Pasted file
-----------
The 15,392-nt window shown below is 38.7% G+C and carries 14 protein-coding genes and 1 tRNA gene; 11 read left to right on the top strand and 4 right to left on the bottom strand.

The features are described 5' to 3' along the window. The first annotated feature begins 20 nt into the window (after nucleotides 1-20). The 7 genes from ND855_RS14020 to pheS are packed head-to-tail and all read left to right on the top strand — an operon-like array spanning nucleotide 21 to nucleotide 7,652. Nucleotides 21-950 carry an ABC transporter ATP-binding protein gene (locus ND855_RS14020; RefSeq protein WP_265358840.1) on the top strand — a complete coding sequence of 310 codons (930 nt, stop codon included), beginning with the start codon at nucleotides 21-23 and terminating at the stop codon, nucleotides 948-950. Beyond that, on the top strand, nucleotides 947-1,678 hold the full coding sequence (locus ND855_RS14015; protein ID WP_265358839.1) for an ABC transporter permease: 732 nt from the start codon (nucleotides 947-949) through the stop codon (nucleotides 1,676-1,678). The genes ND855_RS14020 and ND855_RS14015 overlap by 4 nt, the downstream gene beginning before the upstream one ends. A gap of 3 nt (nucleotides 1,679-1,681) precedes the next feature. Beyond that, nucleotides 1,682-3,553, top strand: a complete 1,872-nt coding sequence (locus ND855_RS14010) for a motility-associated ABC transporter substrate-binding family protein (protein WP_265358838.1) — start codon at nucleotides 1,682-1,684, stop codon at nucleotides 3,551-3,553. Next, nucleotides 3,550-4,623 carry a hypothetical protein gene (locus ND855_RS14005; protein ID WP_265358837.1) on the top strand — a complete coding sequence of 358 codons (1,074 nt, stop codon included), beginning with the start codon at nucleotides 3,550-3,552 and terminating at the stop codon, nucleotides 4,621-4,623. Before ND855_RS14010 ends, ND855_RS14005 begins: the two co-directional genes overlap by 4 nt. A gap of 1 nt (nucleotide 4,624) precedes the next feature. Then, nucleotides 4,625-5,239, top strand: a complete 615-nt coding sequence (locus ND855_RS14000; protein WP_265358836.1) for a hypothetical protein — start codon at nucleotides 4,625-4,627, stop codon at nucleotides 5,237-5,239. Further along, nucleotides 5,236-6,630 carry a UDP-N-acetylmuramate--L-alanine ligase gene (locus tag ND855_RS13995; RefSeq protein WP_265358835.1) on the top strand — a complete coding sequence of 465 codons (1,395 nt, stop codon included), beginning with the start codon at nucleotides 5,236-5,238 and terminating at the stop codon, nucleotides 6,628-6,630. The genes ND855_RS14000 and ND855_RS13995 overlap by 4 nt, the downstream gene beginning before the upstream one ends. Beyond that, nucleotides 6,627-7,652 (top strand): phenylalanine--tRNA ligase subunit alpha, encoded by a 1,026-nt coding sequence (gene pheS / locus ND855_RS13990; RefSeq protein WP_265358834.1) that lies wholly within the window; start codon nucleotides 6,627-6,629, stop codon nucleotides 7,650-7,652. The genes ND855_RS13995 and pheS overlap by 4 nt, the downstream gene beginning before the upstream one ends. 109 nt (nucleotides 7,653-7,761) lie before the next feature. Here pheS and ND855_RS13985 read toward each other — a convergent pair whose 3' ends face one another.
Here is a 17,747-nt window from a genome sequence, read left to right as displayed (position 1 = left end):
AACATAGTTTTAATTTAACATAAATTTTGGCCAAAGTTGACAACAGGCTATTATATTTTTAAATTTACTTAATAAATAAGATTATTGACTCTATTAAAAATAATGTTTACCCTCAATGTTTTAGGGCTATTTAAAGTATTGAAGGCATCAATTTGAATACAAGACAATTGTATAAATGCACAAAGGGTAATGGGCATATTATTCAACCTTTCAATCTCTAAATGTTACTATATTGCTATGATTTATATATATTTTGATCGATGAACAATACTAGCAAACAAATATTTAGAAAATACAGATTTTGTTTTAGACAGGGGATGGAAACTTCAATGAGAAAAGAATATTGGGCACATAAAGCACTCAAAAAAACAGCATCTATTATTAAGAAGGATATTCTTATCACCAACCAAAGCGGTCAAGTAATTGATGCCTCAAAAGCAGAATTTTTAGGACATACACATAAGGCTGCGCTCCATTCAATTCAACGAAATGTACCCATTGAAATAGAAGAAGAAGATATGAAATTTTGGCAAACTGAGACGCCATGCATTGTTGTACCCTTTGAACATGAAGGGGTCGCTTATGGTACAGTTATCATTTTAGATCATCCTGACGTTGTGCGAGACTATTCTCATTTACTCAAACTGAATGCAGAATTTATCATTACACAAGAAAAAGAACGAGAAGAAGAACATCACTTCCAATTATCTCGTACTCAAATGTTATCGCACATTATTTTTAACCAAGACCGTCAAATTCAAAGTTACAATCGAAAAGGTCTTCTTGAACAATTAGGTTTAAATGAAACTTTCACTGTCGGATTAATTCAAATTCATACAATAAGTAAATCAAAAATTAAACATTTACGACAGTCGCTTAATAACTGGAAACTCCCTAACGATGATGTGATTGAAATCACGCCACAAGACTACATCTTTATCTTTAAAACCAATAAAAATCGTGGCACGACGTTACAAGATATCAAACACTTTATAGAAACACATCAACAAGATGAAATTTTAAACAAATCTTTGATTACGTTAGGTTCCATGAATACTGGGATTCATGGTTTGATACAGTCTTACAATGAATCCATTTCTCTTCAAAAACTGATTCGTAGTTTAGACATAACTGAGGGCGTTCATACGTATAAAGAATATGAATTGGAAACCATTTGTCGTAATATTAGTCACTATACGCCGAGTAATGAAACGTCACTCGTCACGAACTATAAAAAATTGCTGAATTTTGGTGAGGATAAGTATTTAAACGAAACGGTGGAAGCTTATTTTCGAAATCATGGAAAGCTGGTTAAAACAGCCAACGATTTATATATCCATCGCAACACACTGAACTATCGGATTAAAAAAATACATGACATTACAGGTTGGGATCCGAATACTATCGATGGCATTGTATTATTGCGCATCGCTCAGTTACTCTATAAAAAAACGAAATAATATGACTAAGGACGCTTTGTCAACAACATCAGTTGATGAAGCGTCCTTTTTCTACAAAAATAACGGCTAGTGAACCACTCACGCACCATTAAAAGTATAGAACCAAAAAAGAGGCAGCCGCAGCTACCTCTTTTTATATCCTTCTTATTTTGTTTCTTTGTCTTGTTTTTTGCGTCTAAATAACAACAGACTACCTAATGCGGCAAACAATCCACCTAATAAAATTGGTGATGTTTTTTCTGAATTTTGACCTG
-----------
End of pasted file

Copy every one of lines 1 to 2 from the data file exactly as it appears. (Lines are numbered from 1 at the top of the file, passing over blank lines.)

The 15,392-nt window shown below is 38.7% G+C and carries 14 protein-coding genes and 1 tRNA gene; 11 read left to right on the top strand and 4 right to left on the bottom strand.

The features are described 5' to 3' along the window. The first annotated feature begins 20 nt into the window (after nucleotides 1-20). The 7 genes from ND855_RS14020 to pheS are packed head-to-tail and all read left to right on the top strand — an operon-like array spanning nucleotide 21 to nucleotide 7,652. Nucleotides 21-950 carry an ABC transporter ATP-binding protein gene (locus ND855_RS14020; RefSeq protein WP_265358840.1) on the top strand — a complete coding sequence of 310 codons (930 nt, stop codon included), beginning with the start codon at nucleotides 21-23 and terminating at the stop codon, nucleotides 948-950. Beyond that, on the top strand, nucleotides 947-1,678 hold the full coding sequence (locus ND855_RS14015; protein ID WP_265358839.1) for an ABC transporter permease: 732 nt from the start codon (nucleotides 947-949) through the stop codon (nucleotides 1,676-1,678). The genes ND855_RS14020 and ND855_RS14015 overlap by 4 nt, the downstream gene beginning before the upstream one ends. A gap of 3 nt (nucleotides 1,679-1,681) precedes the next feature. Beyond that, nucleotides 1,682-3,553, top strand: a complete 1,872-nt coding sequence (locus ND855_RS14010) for a motility-associated ABC transporter substrate-binding family protein (protein WP_265358838.1) — start codon at nucleotides 1,682-1,684, stop codon at nucleotides 3,551-3,553. Next, nucleotides 3,550-4,623 carry a hypothetical protein gene (locus ND855_RS14005; protein ID WP_265358837.1) on the top strand — a complete coding sequence of 358 codons (1,074 nt, stop codon included), beginning with the start codon at nucleotides 3,550-3,552 and terminating at the stop codon, nucleotides 4,621-4,623. Before ND855_RS14010 ends, ND855_RS14005 begins: the two co-directional genes overlap by 4 nt. A gap of 1 nt (nucleotide 4,624) precedes the next feature. Then, nucleotides 4,625-5,239, top strand: a complete 615-nt coding sequence (locus ND855_RS14000; protein WP_265358836.1) for a hypothetical protein — start codon at nucleotides 4,625-4,627, stop codon at nucleotides 5,237-5,239. Further along, nucleotides 5,236-6,630 carry a UDP-N-acetylmuramate--L-alanine ligase gene (locus tag ND855_RS13995; RefSeq protein WP_265358835.1) on the top strand — a complete coding sequence of 465 codons (1,395 nt, stop codon included), beginning with the start codon at nucleotides 5,236-5,238 and terminating at the stop codon, nucleotides 6,628-6,630. The genes ND855_RS14000 and ND855_RS13995 overlap by 4 nt, the downstream gene beginning before the upstream one ends. Beyond that, nucleotides 6,627-7,652 (top strand): phenylalanine--tRNA ligase subunit alpha, encoded by a 1,026-nt coding sequence (gene pheS / locus ND855_RS13990; RefSeq protein WP_265358834.1) that lies wholly within the window; start codon nucleotides 6,627-6,629, stop codon nucleotides 7,650-7,652. The genes ND855_RS13995 and pheS overlap by 4 nt, the downstream gene beginning before the upstream one ends. 109 nt (nucleotides 7,653-7,761) lie before the next feature. Here pheS and ND855_RS13985 read toward each other — a convergent pair whose 3' ends face one another.